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Chemical Equilibrium

  1. Aug 1, 2005 #1
    Chemistry is not one of my strong subjects, so please bear with me. Here's one of the questions we were given as homework, of which I'm having some trouble with. I'm sure it's pretty elementary, but the problem is that I'm unable to express the answer clearly enough.

    Question:
    The reaction of ethanoic acid with ethanol to form ethyl ethanoate and water is an example of dynamic equilibrium. It is catalysed by the presence of [tex]H^+[/tex] ions.

    [tex]CH_3CO_2H(l) + C_2H_5OH(l) \rightleftharpoons CH_3CO_2C_2H_5(l) + H_2O(l)[/tex]

    State why, in determining the value of [tex]K_c[/tex] for this reaction, it is only necessary to know the number of moles rather than the concentrations of each substance.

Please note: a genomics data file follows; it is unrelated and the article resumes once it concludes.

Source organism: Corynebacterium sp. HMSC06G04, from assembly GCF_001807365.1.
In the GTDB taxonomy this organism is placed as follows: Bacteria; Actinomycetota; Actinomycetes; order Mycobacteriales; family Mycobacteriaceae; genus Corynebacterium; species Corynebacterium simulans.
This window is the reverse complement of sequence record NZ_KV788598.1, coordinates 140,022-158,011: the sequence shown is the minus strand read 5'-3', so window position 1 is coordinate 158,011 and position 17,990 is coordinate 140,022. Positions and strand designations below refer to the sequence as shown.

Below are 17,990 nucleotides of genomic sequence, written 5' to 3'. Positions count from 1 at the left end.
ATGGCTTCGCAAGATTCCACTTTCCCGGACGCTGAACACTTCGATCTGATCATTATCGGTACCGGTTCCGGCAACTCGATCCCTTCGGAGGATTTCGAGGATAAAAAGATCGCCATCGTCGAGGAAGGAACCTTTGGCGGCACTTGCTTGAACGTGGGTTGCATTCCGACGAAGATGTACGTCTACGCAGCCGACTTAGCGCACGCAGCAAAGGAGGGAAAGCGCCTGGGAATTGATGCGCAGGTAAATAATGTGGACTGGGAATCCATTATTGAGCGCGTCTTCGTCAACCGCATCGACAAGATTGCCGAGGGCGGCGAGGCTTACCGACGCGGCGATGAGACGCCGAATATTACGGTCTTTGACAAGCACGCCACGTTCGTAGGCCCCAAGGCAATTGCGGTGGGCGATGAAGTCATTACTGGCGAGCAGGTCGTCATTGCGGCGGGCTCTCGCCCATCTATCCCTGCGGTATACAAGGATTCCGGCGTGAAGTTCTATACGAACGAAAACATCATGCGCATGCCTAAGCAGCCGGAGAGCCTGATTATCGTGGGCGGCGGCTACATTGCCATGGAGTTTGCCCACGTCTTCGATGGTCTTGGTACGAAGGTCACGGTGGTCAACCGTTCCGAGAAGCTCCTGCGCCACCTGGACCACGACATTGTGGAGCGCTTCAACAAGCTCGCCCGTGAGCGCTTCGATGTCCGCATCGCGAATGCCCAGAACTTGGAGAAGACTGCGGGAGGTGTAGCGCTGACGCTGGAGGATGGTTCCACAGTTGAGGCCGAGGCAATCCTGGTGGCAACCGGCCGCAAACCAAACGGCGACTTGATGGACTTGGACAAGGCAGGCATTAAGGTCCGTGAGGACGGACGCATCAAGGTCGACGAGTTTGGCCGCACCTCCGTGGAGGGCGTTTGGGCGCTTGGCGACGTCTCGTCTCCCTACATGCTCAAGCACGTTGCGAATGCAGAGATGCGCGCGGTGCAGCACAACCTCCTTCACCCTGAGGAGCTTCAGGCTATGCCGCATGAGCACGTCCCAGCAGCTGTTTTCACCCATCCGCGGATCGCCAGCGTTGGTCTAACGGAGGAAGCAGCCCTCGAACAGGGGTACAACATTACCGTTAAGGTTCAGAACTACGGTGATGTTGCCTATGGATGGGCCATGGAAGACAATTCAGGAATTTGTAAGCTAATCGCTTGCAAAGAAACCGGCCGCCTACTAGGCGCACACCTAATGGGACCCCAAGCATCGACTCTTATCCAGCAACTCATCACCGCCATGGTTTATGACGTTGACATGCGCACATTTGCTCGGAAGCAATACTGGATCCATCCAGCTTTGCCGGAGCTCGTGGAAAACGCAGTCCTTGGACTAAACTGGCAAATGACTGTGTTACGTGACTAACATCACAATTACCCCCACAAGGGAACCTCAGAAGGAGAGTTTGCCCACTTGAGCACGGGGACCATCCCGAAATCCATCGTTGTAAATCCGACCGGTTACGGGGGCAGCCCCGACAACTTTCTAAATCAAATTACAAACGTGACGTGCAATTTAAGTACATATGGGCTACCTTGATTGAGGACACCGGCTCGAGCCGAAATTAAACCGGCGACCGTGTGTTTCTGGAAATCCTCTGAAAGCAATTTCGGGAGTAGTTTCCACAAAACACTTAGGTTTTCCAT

My answer (We are given only two lines of answering space):
    EDIT: Deleted answer; it's severely wrong. I'll try and come up with a new one.
     
    Last edited: Aug 1, 2005
  2. jcsd
  3. Aug 1, 2005 #2
    Is there another way of expressing the following idea: "The units of volume in the concentration of the substances cancel each other out in the calculation for [tex]K_c[/tex]"?
     
  4. Aug 1, 2005 #3

    GCT

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    that's one way to state it
     
  5. Aug 2, 2005 #4
    For the reaction [tex]aA+bB\rightleftharpoons cC+dD[/tex]
    K is calculated by
    [tex]K=\frac{[C]^c[D]^d}{[A]^a^b}[/tex]

    The capital letters within the brackets denote the molarities of the reagents in the reaction.

    The reaction takes place within one system, Does the system change druing the reaction? And in case it doesn't what does that mean for the way you denote the concentrations of the reagents both on the left and on the right of the arrows?
     
    Last edited: Aug 3, 2005
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